Understarters Orders…whats the plan to ensure the race ends in a good outcome

This weekend’s post about alemtuzumab not working in some people after fingolimod begs the question “How we should transition people from fingolimod onto something else?”

We have had this debate about natalizumab already. Look for the posts on this aspect.


  • Fingolimod and Natalizumab are “racehorse” drugs
  • They keep cells trapped to stop them entering the brain
  • As they are not killing drugs, disease forming cells can accumulate over time

  •  They are “under starters orders” to race to the brain.
  • Stop drugs and disease “rebounds” in some people
  •  There are many *****LIMOD trials ongoing to take on fingolimod and Siponimod.
  •  What measures are in place for me when the drug supply stops at the end of the trial. How is rebound going to be prevented, even if it is a progressive (or what every you want to call it) MS trial?

These drugs are not killing drugs… they are trapping drugs and for fingolimod they trap disease-causing cells in lymphoid tissue and for natalizumab they trap-disease causing cells in the blood. 

They do not stop the disease process and so the disease causing cells can accumulate and are trapped, whilst drug treatment is in place.

However, see these cells as racehorses waiting to run into your brain, and they are “under starters orders” waiting to go. The gates open and “they’re off”

Remove drugs and the cells escape, get into the brain and disease activity occurs.

Whilst some people view progressive MS, as a different disease, this I think is a dumb view and importantly a dangerous view. It is very clear than there are many people with active lesions that come and go as the progressive course carries on. If you look in the pathology of people with progressive MS there are active lesions.

It is clear that some people with progressive MS benefit from immune-inhibition.

However, I think it is also the case that the “racehorse drugs” allow the accumulation of damaging cells in people with progressive MS to such an extent that the drugs convert their subclinical relapsing pathology into relapsing-active MS, with a time-bomb ticking once drugs are stopped.

This is because the horses are all lined up and waiting to go.

Stop drugs and relapse occurs…this is sometimes called Rebound. 
Call it “resumed (synchronized) relapse” in case you don’t like the word rebound…but they are damaging by what ever name you call them and it need to be avoided.

Does this happen? Sure it does! DrK a case report please

DrK says “Here you are MD: Davion JB, et al. Two cases of relapses in primary progressive multiple sclerosis after fingolimod withdrawal. J Neurol 2016;263: 1361–3.

However, how do you treat somebody with PPMS and rebound with no licensed options available?  We will hopefully see soon…”

Thanks DrK!

We are in the race for the “Mod me toos” and “Mods in progressive MS” and there are loads and loads of trials in relapsing MS and we will see them in progressive MS too if siponimod gets a green light. 

If deemed a success companies may contiune to supply drug as this gives them important safety data, but if the study is deems to have failed drug supply may be stopped, or if it is a small company a failure means they are gone and drug supply will be stopped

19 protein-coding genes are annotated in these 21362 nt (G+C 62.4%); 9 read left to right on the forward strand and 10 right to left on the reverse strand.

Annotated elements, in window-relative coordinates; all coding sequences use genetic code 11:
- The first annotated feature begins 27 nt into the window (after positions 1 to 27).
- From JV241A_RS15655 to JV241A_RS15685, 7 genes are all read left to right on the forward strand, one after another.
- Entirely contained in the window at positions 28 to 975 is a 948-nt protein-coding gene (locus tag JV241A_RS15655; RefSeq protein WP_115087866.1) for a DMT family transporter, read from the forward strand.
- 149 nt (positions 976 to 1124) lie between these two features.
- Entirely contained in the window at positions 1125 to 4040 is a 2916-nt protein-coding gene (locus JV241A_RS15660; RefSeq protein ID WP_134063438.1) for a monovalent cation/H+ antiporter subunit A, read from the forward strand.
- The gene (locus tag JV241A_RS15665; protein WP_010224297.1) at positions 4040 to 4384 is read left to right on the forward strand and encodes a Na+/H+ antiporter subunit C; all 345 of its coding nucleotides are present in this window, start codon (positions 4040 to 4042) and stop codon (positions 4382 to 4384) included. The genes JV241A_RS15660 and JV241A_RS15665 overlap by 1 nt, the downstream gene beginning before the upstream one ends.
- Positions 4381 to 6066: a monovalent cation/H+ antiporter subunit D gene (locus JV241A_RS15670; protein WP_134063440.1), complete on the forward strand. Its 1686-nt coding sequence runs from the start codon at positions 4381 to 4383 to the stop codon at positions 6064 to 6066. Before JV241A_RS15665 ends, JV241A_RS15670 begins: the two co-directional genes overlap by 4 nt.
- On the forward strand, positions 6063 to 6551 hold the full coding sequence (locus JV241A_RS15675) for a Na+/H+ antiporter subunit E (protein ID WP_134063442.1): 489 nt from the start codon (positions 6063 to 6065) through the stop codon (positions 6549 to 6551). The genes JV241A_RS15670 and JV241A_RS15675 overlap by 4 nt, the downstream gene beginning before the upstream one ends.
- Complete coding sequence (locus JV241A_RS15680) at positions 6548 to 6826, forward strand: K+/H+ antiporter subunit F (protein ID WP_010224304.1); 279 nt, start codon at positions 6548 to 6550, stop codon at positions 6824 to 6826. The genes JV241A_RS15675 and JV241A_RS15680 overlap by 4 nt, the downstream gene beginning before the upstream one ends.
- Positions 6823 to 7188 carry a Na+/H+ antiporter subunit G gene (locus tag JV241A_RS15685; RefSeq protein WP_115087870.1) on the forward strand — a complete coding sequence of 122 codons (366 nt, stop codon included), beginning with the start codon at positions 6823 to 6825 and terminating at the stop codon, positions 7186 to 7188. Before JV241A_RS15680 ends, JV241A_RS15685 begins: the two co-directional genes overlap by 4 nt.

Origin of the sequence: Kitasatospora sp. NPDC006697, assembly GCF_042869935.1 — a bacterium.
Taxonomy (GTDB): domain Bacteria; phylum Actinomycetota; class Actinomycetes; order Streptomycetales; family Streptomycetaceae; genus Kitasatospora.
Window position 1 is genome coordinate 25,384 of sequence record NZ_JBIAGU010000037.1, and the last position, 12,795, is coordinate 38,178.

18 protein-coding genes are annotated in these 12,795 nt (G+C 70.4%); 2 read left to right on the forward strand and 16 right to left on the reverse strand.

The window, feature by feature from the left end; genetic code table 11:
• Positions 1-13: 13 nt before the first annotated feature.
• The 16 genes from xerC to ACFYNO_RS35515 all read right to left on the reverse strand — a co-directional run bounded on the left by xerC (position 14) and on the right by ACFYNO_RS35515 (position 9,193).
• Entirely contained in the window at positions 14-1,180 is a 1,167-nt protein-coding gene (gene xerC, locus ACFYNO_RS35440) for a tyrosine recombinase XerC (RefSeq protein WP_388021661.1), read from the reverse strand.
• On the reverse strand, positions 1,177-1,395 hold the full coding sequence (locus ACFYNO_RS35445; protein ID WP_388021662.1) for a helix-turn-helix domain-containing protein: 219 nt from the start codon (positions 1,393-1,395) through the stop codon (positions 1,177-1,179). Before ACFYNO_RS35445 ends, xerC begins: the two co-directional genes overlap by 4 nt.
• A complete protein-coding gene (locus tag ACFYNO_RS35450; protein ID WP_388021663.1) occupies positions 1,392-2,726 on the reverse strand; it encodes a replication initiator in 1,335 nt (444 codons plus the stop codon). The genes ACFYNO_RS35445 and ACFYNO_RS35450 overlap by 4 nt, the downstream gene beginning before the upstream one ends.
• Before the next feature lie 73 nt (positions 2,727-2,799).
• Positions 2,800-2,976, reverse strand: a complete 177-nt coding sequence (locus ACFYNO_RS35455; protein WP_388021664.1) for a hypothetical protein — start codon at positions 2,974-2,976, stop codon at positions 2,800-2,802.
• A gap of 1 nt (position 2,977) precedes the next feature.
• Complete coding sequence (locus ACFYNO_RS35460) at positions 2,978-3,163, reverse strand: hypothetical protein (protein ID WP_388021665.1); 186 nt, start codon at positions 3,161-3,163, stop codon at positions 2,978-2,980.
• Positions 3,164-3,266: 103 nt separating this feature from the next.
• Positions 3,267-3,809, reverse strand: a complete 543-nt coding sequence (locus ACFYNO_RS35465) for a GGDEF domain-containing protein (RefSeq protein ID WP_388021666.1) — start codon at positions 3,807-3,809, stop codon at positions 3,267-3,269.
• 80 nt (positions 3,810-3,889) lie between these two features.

If it clear to me, that you need to ask “Once the trial ( I am volunteering for) finishes, what are the plans after the trial if it is a success or a failure? What happens when the drug stops and what is in place to limit rebound?

Rebounds won’t have happen in everybody but if they do, people can not afford to loose more brain, because we haven’t thought of a solution and got a plan in place. This goes out to pharma and the neuros.

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    • Perhaps not enough thought process by the people doing it.

      It is a shame that there were no reports of blood screening as whatever is getting into the blood and brain may have been spotted.

    • a cohort of powers to be doesn't want it to be spotted, we can prolly agree on that.

      but what about the cohort of those in charge of treatment decisions with ms whose information source is the charismatic cohort of those who don't want it spotted 🙁

      having to share your entry re gilenya and lemtrada to a friend who recently switched from gilenya to lemtrada and is experiencing new ms symptoms was a little bit heart breaking.

      knowing she only went on gilenya because at the time she couldn't find a neuro willing to prescribe lemtrada made the experience all the more gut wrenching. (she went on gilenya while she look for a brave neuro willing to give her lemtrada, something being better than nothing)

      she has 2 young children, one with a disability… it's not like she was only thinking of herself.

      no one knows yet what is happening in her case (and it may be that it is nothing but old damage representing itself in a new way). but i know she will lose a few hours of sleep over this. and she has enough on her plate without it.

      my partner has a therapist from her cancer days she still sees from time to time (psychologist). i asked her how i can be less angry and more understanding about all of this (aka how can i improve my attitude).

      she told me i need to take breaths from time to time. but my attitude is not the problem apparently 🙂